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Freedom of Speech (Part 3)

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1 Freedom of Speech (Part 3)
CSE/ISE 312 Freedom of Speech (Part 3) Image from (may be subject to copyright)

2 The Global Net: Censorship and Political Freedom
The Global Impact of Censorship Global nature of the Internet protects against censorship (banned in one country, move to another) Also considered a tool for increased political freedom The Net also makes it easier for one nation to impose restrictive standards on others May impose more restrictive censorship (block everything in an attempt to block one thing) Facebook, cellphones, Skype used by dissidents in Iran, Vietnam, Arab Spring, due to strong encryption used in them. s and faxes played significant roles in collaps of Soviet Union and Tiananmen Square. In 1995, German prosecutors told CompuServ to block access by German subscribers to newsgrps with indecent/offensive materials. CompuServ shut down > 200 to everybody. Later restored to all but 5. In 1999, two antiracism organizations sued Yahoo in a French court, because French can view Nazi memorabilia offered by Yahoo’s US-based auction sites.

3 Tools for Oppression Censorship in Other Nations:
Attempts to limit the flow of information on the Internet similar to earlier attempts to place limits on other communications media Some countries own the Internet backbone within their countries, block at the border specific sites and content Some countries ban all or certain types of access to the Internet Saudi Arabia: Pornography, gambling, religion, Sites about anonymizers, counter-filtering, decryption Iran: Amazon, Wikipedia, NY Times, YouTube Pakistan: Internet telephony Burma: Posting, creating web pages need permissions China: prohibit “producing, retrieving, duplicating, and spreading info. That may hinder public order” Singapore: political/religious groups need register with the government World map:

4 Aiding Foreign Censors
Companies who do business in countries that control Internet access must comply with the local laws What are trade-offs between providing services to the people and complying with the government’s censorship requirements

5 Examples Google initially refused to censor, reversal in 2006 with, withdrew in 2010, now increased operations that are not subject to censorship Google once argued that some access is better than no access

6 Selling Surveillance Tools
Repressive governments intercept citizen’s communications and filter Internet content Companies in Western democracies sell tools to filter, block, hack, collect and analyze, monitor and track The companies say the tools are for criminal investigations and do not violate the local laws

7 Shutting Down Communications in Free Countries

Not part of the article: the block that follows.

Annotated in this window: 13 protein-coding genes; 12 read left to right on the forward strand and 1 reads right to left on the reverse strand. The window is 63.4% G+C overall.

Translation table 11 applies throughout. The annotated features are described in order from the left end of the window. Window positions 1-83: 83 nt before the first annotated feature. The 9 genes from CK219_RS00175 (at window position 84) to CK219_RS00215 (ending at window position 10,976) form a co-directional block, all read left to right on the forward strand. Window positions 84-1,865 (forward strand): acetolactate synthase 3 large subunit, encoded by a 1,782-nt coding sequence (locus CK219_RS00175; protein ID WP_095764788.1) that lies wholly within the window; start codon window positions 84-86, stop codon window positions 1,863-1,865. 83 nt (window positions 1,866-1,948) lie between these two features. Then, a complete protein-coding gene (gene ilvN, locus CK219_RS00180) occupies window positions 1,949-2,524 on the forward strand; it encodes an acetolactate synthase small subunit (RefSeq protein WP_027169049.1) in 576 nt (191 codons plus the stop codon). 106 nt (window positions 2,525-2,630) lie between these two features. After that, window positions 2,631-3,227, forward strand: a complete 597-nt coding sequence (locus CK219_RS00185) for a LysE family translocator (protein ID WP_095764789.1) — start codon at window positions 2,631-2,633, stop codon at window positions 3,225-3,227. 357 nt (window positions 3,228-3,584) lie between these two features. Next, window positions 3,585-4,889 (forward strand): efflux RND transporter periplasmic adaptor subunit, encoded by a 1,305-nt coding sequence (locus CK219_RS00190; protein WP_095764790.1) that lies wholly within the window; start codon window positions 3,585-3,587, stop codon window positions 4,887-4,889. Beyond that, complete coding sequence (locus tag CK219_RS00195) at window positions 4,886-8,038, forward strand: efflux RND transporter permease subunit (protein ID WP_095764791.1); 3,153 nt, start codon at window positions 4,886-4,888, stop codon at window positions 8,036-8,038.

Combating coordinated violence or disruptive activities using mobile devices and Internet to communicate about the location and number of police US and British cities considered laws to authorize the government agencies to shut down, block communications

8 Net Neutrality Regulations or the Market?
Common carriers were prohibited from providing own content, and from discrimination based on content or source, called line-sharing (open-access) requirements It was argued that line-sharing/inflexible prices reduced incentive for investment to improve broadband capacity and innovation FCC eliminated line-sharing requirements ( ) Net Neutrality refers to a variety of proposals for restrictions on how telephone and cable companies interact with their broadband customers and set fees for services To quote "Net Neutrality means no discrimination. Net Neutrality prevents Internet providers from blocking, speeding up or slowing down Web content based on its source, ownership or destination....The free and open Internet brings with it the revolutionary possibility that any Internet site could have the reach of a TV or radio station. The loss of Net Neutrality would end this unparalleled opportunity for freedom of expression."

9 Net Neutrality or De-regulation? (cont.)
Should companies be permitted to exclude or give special treatment to content transmitted based on the content itself or on the company that provides it? Should companies be permitted to provide different levels of speed at different prices? Net Neutrality Argue for equal treatment of all customers De-regulation Flexibility and market incentives will benefit customers

10 Net Neutrality Issues “A neutral broadband network is one that is free of restrictions on content, sites, or platforms, on the kinds of equipment that may be attached, and on the modes of communication allowed” – Wikipedia Large content providers (e.g., eBay, Google, Amazon) are at risk to pay higher rates Special treatment based on content or content providers? Levels of Internet service at different price levels

11 Net Neutrality Pros Cons Equal treatment of all customers, content
Not enough competition among network providers to ensure fairness Consistent with other common carrier practices Flexibility and market incentives will benefit customers Companies should be permitted to provide different levels of speed at different prices Companies should be permitted to exclude or give special treatment to certain content

12 FCC Net Neutrality Order (2010)
Transparency. Fixed and mobile broadband providers must disclose the network management practices, performance characteristics, terms and conditions of their broadband services No blocking. Fixed broadband providers may not block lawful content, applications, services, or non-harmful devices; mobile broadband providers may not block lawful websites, or block applications that compete with their voice or video phone services No unreasonable discrimination. Fixed broadband providers may not unreasonably discriminate in transmitting lawful network traffic Court challenges still on-going

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